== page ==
USA and Ghana Host 5th Security Governance Initiative Steering Committee Meeting

Ambassador Sullivan delivering her opening remarks at the 5th Security Governance Initiative Steering Committee Meeting

Accra, Ghana – On Thursday, May 9, 2019, senior representatives from the governments of the United States and Ghana participated in the 5th Security Governance Initiative (SGI) Steering Committee Meeting at the West Africa Regional Training Center in Accra.  The event was attended by U.S. Ambassador to Ghana Stephanie S. Sullivan; Ghanaian National Security Coordinator, Joshua Kyeremeh; and retired U.S. Ambassador Michael Arietti, who serves as the U.S. Government’s SGI Ghana Head of Delegation.

In their remarks, the senior Ghanaian and American officials underscored both countries’ commitment to improving security sector governance in Ghana.  In her remarks, Ambassador Sullivan highlighted the importance of information-sharing to promote security and said that SGI reforms are “strategic, mutually reinforcing, and of mutual benefit.” She added that the United States will continue to stand firm in our partnership with and to support Ghana in making the reforms.

SGI focus area experts briefed Steering Committee members on progress achieved to date and goals established to strengthen mutually shared objectives.

SGI is a partnership between the Government of Ghana and the United States of America aimed at improving the effectiveness of Ghana’s security sector and enabling the conditions for national prosperity.  The United States also has SGI partnerships with Kenya, Mali, Niger, Nigeria, and Tunisia.

Under SGI, in 2016 Ghana and the United States signed a Joint Country Action Plan (JCAP), which identified three priority areas of the partnership: Maritime Security, Border Management and Integration, and Cybercrime and Cybersecurity.  In addition, Administration of Justice serves as a cross-cutting theme.

Read Ambassador Stephanie Sullivan’s remarks at the 5th Security Governance Initiative (SGI) Steering Committee Meeting below:


Ambassador Stephanie S. Sullivan’s As Prepared Remarks

Security Governance Initiative (SGI) Steering Committee Meeting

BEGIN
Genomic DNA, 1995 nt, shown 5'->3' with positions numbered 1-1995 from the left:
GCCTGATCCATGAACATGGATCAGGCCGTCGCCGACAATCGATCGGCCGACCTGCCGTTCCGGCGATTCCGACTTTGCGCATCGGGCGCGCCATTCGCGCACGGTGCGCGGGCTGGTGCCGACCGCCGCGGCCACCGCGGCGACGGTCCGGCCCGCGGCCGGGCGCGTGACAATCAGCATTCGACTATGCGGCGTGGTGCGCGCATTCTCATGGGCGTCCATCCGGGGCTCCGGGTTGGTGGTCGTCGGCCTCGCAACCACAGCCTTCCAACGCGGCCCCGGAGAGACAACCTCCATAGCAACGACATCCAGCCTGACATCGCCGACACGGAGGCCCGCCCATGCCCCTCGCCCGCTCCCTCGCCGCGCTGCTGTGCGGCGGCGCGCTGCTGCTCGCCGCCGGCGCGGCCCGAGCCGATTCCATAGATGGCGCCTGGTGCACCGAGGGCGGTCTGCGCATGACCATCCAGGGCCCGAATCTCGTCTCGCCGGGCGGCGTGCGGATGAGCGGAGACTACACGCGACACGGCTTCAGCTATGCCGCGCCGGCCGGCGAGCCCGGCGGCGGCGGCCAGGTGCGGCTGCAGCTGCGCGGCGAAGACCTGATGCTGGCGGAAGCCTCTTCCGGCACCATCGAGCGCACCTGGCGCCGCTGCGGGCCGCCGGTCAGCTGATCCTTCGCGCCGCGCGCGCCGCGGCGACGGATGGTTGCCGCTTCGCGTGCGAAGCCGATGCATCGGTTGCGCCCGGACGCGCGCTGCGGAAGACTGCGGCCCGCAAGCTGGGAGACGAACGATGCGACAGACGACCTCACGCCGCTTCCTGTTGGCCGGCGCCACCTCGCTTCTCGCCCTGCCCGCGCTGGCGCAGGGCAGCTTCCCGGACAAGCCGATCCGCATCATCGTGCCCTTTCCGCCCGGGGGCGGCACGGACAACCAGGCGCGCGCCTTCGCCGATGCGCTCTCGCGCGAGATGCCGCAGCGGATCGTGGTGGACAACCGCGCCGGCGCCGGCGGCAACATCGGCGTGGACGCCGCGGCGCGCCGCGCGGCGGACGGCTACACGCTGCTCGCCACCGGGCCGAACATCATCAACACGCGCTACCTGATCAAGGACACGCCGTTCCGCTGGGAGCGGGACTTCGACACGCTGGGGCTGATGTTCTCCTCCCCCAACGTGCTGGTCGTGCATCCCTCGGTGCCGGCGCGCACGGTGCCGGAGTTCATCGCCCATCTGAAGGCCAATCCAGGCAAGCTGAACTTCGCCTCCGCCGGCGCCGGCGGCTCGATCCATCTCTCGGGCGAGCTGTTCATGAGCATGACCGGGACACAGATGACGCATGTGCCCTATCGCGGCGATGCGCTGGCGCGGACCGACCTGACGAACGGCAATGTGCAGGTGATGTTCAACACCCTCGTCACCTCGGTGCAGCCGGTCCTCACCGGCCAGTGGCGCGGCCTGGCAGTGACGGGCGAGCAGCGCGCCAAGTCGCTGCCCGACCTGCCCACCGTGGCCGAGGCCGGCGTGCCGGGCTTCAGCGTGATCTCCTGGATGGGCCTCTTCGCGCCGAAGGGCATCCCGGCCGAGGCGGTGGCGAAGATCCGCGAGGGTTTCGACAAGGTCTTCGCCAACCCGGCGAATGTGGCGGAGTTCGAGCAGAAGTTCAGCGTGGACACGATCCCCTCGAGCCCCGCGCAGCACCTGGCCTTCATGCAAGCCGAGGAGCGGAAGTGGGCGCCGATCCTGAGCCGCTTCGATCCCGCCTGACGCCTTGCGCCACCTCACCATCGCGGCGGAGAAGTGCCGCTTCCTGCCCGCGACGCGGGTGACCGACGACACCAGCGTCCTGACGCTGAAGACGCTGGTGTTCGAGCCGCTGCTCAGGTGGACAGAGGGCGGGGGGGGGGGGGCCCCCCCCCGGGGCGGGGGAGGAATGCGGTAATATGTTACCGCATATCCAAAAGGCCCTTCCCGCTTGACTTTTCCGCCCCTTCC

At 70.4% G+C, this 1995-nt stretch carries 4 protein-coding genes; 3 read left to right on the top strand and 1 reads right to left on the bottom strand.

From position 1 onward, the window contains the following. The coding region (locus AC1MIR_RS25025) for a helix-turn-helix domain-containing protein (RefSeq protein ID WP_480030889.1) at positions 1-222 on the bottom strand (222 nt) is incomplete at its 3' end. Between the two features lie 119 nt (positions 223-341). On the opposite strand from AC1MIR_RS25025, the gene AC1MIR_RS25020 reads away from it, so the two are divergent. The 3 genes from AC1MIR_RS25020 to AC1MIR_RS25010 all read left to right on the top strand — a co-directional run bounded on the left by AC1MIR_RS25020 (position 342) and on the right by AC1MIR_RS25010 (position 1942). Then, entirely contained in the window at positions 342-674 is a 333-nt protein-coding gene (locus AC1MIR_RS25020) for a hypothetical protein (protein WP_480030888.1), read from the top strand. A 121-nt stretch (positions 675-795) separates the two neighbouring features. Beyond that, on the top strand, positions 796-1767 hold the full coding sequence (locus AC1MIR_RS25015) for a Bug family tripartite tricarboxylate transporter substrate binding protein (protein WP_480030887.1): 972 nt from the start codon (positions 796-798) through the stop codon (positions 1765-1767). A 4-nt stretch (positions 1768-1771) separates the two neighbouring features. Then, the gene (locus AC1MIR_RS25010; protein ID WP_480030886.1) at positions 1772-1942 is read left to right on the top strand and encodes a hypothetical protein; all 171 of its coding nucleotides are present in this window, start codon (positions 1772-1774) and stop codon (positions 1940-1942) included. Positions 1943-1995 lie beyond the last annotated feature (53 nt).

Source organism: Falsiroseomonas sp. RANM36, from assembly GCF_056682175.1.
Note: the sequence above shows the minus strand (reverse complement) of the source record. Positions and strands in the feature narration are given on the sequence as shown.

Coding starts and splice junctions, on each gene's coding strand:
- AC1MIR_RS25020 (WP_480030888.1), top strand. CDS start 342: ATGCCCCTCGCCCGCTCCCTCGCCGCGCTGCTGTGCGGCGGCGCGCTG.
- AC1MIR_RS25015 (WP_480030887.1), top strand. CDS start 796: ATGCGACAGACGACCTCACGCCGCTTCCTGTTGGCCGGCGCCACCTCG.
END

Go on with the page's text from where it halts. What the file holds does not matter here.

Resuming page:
West Africa Regional Training Center (RTC)

Thursday, May 9, 2019, 1:00 – 4:00 p.m.


 “Information is Power: Building Whole-of-Government Security Institutions on the path to National Prosperity”


National Security Coordinator Joshua Kyeremeh

Honorable Ministers and officials;

Members of the media;

Distinguished guests;

Ladies and gentlemen,

All protocols observed.


Akwaaba!  Good afternoon and thank you all for being here at this 5th semi-annual Steering Committee Meeting for the Security Governance Initiative, or “SGI.”  I have long been a supporter of SGI’s goals and approach. I am very glad to participate in my first Steering Committee Meeting.

I’m also happy to welcome my colleagues from the United States: Ambassador Michael Arietti, who is leading the U.S. delegation to Accra this week, and representatives of the various agencies representing SGI’s focus areas.

It’s been just over three years since we signed the Joint Country Action Plan.  In that document, we set out goals to enhance the capacity of Ghana’s institutions to safeguard the nation’s maritime domain, borders, and cyberspace; and to strengthen the justice institutions so vital to a secure and vibrant democracy.

The goal of these reforms has always been to promote security and to enable the conditions for building national prosperity.  Let me emphasize – Ghana stands to gain enormously from these reforms:

  • In the maritime area, effective measures against illegal, unreported, and unregulated fishing; piracy; oil bunkering; and pollution will make possible a sustainable fishing industry, a thriving and secure oil and gas sector, increased port revenues, and coastal tourism;
  • On border security, effective border management will increase trade and customs revenue by ensuring the safe and efficient movement of goods and people, while countering the illegal actors and activities that undermine prosperity;
  • In cybercrime and cybersecurity, promoting best practices and developing effective defenses will facilitate a thriving digital economy, and enhance Ghana’s “doing business” standing;
  • And in the justice sector, improved efficiency, transparency, and fairness, are essential to effective governance underpinning all of these areas.